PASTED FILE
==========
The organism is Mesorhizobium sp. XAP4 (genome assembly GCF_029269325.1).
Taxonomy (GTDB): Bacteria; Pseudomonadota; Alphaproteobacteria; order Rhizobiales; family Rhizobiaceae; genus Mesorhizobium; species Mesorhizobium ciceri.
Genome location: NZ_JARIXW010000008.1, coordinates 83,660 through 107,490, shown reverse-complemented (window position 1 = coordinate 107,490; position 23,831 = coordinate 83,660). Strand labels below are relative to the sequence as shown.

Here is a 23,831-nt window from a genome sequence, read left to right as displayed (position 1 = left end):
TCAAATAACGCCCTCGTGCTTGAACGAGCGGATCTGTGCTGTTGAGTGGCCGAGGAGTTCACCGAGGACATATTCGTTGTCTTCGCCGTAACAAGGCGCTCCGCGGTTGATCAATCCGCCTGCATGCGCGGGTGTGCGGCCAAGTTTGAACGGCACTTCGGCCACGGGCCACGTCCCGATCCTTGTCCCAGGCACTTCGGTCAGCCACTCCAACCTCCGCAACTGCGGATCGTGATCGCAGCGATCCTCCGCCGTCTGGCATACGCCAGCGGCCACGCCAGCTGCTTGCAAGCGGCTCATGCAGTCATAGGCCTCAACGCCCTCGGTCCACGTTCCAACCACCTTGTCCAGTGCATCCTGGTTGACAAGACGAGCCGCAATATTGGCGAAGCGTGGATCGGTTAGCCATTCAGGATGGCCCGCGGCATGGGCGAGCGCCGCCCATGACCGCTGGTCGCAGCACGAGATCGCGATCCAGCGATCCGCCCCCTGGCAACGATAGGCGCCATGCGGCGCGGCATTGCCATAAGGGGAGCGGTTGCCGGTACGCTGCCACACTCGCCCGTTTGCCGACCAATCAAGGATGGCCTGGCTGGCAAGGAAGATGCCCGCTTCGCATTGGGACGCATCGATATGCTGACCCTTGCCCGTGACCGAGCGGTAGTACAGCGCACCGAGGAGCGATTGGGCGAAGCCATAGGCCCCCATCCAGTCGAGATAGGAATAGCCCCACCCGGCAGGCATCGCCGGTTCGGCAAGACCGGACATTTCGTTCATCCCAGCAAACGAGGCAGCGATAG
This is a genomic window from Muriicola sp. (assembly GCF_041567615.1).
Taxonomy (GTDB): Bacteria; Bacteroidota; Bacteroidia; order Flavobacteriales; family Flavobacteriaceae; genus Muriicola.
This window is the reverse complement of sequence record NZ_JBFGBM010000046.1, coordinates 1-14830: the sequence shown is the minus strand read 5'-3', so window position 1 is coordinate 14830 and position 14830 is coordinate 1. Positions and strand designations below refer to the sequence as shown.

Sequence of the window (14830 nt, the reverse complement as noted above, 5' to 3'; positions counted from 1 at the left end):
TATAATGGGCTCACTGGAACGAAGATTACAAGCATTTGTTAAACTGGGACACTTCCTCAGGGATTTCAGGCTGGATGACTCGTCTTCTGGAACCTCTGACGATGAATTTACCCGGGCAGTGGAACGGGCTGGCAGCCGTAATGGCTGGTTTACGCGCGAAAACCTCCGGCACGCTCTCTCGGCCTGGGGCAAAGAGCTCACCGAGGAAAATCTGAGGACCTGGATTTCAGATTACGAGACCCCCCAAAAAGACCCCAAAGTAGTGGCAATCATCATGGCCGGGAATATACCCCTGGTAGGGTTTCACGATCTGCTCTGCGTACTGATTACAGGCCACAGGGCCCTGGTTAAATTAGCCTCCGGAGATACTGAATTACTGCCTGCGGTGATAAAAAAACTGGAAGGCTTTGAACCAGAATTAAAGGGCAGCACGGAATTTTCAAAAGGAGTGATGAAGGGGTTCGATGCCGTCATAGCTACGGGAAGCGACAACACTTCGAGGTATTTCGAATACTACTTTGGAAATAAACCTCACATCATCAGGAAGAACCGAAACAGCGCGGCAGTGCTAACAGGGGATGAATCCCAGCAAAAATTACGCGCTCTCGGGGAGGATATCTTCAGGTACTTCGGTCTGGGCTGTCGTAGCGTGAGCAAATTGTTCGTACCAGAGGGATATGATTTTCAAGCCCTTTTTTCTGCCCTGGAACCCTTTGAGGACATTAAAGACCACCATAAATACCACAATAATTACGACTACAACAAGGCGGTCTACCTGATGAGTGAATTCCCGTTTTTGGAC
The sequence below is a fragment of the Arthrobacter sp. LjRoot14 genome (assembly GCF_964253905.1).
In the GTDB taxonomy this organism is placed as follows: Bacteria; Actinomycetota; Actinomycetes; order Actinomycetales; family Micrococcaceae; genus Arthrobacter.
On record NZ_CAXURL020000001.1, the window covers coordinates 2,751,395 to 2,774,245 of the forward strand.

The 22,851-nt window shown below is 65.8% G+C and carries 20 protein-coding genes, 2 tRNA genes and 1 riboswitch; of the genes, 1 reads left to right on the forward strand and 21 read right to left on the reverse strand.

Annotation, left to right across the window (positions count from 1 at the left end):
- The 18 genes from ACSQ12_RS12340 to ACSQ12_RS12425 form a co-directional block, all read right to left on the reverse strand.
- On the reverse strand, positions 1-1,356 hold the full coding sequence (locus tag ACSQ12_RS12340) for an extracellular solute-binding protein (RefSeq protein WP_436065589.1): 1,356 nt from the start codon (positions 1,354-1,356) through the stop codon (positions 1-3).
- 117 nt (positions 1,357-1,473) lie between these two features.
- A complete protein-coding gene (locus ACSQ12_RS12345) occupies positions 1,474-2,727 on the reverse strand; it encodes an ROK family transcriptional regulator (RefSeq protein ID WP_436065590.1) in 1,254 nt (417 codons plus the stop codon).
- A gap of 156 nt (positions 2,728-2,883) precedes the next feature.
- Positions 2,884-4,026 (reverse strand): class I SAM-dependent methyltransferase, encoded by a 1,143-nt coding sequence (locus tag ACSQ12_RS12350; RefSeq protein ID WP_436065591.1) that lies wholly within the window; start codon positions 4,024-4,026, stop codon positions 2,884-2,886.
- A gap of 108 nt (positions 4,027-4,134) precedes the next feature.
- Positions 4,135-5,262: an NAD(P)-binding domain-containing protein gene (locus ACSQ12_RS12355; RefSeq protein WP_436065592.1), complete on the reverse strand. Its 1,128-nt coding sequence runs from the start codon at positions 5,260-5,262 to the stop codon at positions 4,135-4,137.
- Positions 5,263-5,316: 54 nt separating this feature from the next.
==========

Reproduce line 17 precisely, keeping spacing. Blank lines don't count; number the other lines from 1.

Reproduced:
- On the reverse strand, positions 1-1,356 hold the full coding sequence (locus tag ACSQ12_RS12340) for an extracellular solute-binding protein (RefSeq protein WP_436065589.1): 1,356 nt from the start codon (positions 1,354-1,356) through the stop codon (positions 1-3).